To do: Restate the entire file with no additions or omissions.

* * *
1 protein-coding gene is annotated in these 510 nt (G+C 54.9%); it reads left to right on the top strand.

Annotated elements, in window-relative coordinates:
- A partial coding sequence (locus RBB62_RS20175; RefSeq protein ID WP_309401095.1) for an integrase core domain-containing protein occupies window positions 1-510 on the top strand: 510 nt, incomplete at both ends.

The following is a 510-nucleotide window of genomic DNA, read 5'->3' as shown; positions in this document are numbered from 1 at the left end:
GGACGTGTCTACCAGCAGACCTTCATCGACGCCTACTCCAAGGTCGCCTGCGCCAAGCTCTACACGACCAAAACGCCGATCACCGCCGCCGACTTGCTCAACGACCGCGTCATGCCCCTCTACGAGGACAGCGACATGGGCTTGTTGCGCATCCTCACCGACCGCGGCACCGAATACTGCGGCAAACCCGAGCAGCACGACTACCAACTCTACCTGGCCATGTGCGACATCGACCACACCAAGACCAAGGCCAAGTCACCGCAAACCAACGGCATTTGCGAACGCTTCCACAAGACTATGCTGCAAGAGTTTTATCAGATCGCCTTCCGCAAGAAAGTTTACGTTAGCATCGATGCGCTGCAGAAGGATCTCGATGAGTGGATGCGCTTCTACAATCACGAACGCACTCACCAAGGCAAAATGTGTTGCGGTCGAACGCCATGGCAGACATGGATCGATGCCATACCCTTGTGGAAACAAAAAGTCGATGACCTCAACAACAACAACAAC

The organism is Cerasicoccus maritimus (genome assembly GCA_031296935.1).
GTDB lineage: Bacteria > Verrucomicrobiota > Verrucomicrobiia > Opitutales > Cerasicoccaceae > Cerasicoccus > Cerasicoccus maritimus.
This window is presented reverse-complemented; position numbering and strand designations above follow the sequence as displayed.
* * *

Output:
1 protein-coding gene is annotated in these 510 nt (G+C 54.9%); it reads left to right on the top strand.

Annotated elements, in window-relative coordinates:
- A partial coding sequence (locus RBB62_RS20175; RefSeq protein ID WP_309401095.1) for an integrase core domain-containing protein occupies window positions 1-510 on the top strand: 510 nt, incomplete at both ends.

The following is a 510-nucleotide window of genomic DNA, read 5'->3' as shown; positions in this document are numbered from 1 at the left end:
GGACGTGTCTACCAGCAGACCTTCATCGACGCCTACTCCAAGGTCGCCTGCGCCAAGCTCTACACGACCAAAACGCCGATCACCGCCGCCGACTTGCTCAACGACCGCGTCATGCCCCTCTACGAGGACAGCGACATGGGCTTGTTGCGCATCCTCACCGACCGCGGCACCGAATACTGCGGCAAACCCGAGCAGCACGACTACCAACTCTACCTGGCCATGTGCGACATCGACCACACCAAGACCAAGGCCAAGTCACCGCAAACCAACGGCATTTGCGAACGCTTCCACAAGACTATGCTGCAAGAGTTTTATCAGATCGCCTTCCGCAAGAAAGTTTACGTTAGCATCGATGCGCTGCAGAAGGATCTCGATGAGTGGATGCGCTTCTACAATCACGAACGCACTCACCAAGGCAAAATGTGTTGCGGTCGAACGCCATGGCAGACATGGATCGATGCCATACCCTTGTGGAAACAAAAAGTCGATGACCTCAACAACAACAACAAC

The organism is Cerasicoccus maritimus (genome assembly GCA_031296935.1).
GTDB lineage: Bacteria > Verrucomicrobiota > Verrucomicrobiia > Opitutales > Cerasicoccaceae > Cerasicoccus > Cerasicoccus maritimus.
This window is presented reverse-complemented; position numbering and strand designations above follow the sequence as displayed.